“Not understanding a word” when abroad – yes, it still happens, on occasion, especially in Asia, but also sometimes in Europe – like in Estonia or Hungary… but it usually does not last very long… there are some words you just pick up when you are used to listening for them… Hello, thank you, toilet, counting to three or five, the name of the food with the great taste you can’t get enough of (hmmm, Sri Lankan Dhal…).

“Far” – it becomes very relative. For me, living in Belgium, with my parents in Prague, Czech republic (only 1,5 hours away by plane) is living quite close as most of my childhood we were living thousands of kilometers away from my grandparents and some of my friends with family in Czech republic live as far as Canada or even New Zealand. For my cousins, or some of my friends in Czech Republic, just Germany (about 1-2 hours away by car) is “far”. (Note: they also rarely come to Belgium.) But then again, for my expat husband, going shopping to Aachen in Germany is “far”… but that may be just because he is a bit lazy on weekends.

“Late/on time” – time appreciation is a very relative issue depending on your culture. In central Europe, we are quite strict. On time is on time – when something starts at 08:00, you are there at 08:00 or even at 07:55. For years, I have set my watch ten minutes ahead to be everywhere on time. My husband is French, for him and many other French I know, when a class or a meeting starts at 08:00, it is acceptable to come anywhere between 7:55 and 08:10 or even 08:15. For some of my Spanish colleagues ( but I dare not generalise), time seems to be even more indicative… So be careful with dinner invitations for expats – if the dinner is supposed to start at 20:00, some will probably show up even before that, some half an hour later and then, some could be like my friend from Brazil, who would only start to get ready at 20:30 for a dinner starting at 20:00.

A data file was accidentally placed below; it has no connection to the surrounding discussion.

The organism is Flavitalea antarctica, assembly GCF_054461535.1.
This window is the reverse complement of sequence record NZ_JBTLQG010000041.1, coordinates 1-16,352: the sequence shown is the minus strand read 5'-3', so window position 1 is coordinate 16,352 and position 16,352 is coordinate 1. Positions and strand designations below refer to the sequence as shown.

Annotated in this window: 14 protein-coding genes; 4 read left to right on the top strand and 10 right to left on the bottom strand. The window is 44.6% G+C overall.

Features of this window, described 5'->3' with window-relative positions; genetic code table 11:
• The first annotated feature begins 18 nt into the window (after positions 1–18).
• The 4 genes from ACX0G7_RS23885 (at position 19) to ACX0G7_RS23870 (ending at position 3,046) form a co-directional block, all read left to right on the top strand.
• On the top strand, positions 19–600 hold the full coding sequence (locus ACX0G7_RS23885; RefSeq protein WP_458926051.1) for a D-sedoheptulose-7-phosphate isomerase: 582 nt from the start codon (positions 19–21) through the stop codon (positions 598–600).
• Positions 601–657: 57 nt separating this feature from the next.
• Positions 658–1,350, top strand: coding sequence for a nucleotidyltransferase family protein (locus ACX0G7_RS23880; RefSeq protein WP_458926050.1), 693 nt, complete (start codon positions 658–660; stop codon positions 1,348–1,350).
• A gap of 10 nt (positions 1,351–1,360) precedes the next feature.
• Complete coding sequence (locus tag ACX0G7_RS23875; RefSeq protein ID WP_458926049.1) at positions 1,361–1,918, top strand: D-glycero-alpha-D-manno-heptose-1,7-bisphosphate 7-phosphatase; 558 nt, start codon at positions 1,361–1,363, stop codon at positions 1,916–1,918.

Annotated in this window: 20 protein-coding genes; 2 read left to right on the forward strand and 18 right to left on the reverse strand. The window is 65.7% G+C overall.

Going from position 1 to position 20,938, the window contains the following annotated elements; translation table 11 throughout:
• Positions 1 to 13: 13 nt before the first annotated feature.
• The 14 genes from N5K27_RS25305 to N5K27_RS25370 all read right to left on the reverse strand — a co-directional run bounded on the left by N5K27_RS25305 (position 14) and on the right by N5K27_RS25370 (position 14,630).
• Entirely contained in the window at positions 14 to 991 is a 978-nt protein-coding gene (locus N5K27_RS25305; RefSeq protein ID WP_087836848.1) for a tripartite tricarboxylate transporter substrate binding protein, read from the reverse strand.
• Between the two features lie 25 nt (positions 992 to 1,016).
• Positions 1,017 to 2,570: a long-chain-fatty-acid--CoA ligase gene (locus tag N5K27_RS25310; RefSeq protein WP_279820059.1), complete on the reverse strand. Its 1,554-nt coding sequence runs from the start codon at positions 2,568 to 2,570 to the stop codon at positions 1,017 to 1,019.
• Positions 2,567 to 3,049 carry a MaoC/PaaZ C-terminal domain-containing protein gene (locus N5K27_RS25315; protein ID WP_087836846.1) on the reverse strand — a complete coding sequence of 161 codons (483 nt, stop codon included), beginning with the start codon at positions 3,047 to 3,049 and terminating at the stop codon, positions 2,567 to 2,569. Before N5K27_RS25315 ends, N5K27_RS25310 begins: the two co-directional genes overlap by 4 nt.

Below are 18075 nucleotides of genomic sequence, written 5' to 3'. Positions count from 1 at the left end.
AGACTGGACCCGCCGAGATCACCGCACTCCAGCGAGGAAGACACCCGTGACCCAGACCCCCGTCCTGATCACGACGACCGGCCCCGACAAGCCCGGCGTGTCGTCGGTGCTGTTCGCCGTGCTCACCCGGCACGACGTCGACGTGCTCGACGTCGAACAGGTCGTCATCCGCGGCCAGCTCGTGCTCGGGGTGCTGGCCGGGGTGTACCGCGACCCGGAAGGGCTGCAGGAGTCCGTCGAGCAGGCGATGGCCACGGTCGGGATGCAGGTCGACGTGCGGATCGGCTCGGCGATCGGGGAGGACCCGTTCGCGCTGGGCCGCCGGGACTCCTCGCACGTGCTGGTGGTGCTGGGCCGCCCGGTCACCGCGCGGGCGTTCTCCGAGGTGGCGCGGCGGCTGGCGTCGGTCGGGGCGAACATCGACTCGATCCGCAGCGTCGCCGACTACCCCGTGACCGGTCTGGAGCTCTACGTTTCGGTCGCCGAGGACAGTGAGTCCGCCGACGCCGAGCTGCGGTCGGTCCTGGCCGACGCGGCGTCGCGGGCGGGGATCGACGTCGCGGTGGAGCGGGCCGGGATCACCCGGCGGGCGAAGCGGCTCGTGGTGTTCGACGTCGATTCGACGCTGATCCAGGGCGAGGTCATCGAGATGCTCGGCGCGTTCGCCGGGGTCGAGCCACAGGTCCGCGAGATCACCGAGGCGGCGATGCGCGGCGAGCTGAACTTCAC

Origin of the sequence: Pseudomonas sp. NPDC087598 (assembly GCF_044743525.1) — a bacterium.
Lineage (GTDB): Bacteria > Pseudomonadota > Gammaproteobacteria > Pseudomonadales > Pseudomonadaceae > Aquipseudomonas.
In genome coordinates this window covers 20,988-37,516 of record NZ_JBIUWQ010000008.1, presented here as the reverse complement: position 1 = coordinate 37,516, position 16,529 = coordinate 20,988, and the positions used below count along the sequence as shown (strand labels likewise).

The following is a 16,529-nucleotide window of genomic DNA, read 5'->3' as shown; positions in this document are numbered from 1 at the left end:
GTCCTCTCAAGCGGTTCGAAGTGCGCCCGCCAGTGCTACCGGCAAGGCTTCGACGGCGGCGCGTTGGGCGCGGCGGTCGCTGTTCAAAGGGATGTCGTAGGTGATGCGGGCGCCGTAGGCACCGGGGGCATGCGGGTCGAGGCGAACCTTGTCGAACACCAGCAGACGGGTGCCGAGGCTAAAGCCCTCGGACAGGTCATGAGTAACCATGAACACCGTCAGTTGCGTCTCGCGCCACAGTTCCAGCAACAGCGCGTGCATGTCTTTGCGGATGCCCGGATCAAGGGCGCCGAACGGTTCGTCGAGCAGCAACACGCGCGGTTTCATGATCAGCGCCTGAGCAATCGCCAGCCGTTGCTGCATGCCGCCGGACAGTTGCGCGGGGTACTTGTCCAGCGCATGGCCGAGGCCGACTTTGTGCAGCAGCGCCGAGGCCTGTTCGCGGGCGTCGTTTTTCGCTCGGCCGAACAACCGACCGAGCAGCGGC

“Good living environment” – apart from the usual things like good quality of life including health services, material comfort and mild climate – this includes a multilingual and multicultural environment. I have tried to live and work in an environment where one language was dominant, and I had little access to reading or conversation in another language. After about a month, I was depressed and had the impression that part of me was constantly “hungry”. I was so desperate that I actually started speaking to tourists on the street, just to have an opportunity to use the other languages…

The problem with having different definitions for some words makes communication with people who have never moved or lived abroad a bit tricky. It makes for a divide that is not always evident at first sight, but that can set you apart and make you look weird or even arrogant to some. And from time to time, translation is needed… to avoid misunderstanding.

Like when my mom suggest she would cook a “rizoto” and my husband happily starts taking out Arborio rice and chicken stock, and parmesan before realising that the rizoto (or the cheap Czech version of risotto I was treated to regularly in the school canteen) is just plain non-sticky rice with some veggies and pieces of leftover meat… Good as well but tasting nowhere close to the real thing.